Step 2: Once you’ve wrapped up your recording session, head to your recordings page where you can choose which takes to transcribe. 

Step 3: You’ll see a preview of your transcription. Underneath 'Recording Files', find Transcriptions and click on ‘Download’

Step 4: Riverside gives you the choice of downloading your transcript as an .SRT (subtitle) or .TXT (transcript) file. 

If you want a timestamped transcript for caption playback, then .SRT is the way to go. TXT files are best for repurposing your audio transcripts into other types of content. 

Step 5: For closed captions, all you need to do is upload your transcription file alongside your video when you publish it.  

Note that while anyone can use out open captioning tool, you'll need to subscribe to a Pro plan or higher to download automatic transcripts. Alternatively, you can try out our free transcription tool.

Best practices for using closed and open captions

Here are some tips for optimizing your use of open and closed captions: 

Use an integrated transcription tool

Using a tool like Riverside ensures that captioning becomes a natural part of your normal video-making workflow. Riverside’s transcription feature is automatic, quick and so easy to use that you don’t need to think about it.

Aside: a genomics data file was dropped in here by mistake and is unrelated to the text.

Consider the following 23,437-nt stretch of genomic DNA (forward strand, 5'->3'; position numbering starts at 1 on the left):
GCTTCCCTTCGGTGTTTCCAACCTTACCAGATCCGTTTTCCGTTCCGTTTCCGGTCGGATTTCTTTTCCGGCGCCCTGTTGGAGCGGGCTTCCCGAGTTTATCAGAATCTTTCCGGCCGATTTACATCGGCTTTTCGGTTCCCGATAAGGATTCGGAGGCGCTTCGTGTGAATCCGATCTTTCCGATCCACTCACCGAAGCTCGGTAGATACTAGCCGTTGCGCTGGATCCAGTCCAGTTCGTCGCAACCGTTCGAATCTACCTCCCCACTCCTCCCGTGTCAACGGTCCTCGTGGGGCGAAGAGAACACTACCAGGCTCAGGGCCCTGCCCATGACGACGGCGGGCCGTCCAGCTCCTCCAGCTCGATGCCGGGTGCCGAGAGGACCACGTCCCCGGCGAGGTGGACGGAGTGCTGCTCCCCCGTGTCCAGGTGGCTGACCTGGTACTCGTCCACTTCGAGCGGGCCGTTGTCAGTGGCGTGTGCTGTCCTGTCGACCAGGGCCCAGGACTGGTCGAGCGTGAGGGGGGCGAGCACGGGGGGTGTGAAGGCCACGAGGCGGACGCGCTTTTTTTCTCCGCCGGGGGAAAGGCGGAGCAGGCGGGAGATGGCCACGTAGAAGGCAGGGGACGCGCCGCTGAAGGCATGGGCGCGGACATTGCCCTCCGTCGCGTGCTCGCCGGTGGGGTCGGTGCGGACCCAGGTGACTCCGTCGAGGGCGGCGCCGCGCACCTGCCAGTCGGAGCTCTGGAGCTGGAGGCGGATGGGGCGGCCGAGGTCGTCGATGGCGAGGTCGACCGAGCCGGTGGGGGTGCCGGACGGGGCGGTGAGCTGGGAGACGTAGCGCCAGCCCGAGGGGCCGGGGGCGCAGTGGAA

Riverside generates transcriptions straight after recording. You can download transcriptions in over 100 languages and choose between SRT or TXT files. ALternatively, you can burn open captions directly into your videos.

The transcriptions use AI-speech-to-text software to ensure unmatched accuracy, but you can also use these transcripts to edit your video. These Ai transcriptions are integrated into Riverside’s new text-based editor. Here can trim your video, by simply editing the text. With the transcriptions speaker detection, you can also easily identify your speakers and what they’ve said.  

Learn more, or start captioning your videos with Riverside today.

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Know your legal responsibilities 

You need to make sure you know your legal responsibilities regarding captioning. Since there is specific legislation that mandates when captioning is required - and certain guidelines surrounding what the captions look like, where they’re placed, and how long they last - it’s best to check up on what those laws look like and when they apply

Always double-check your captions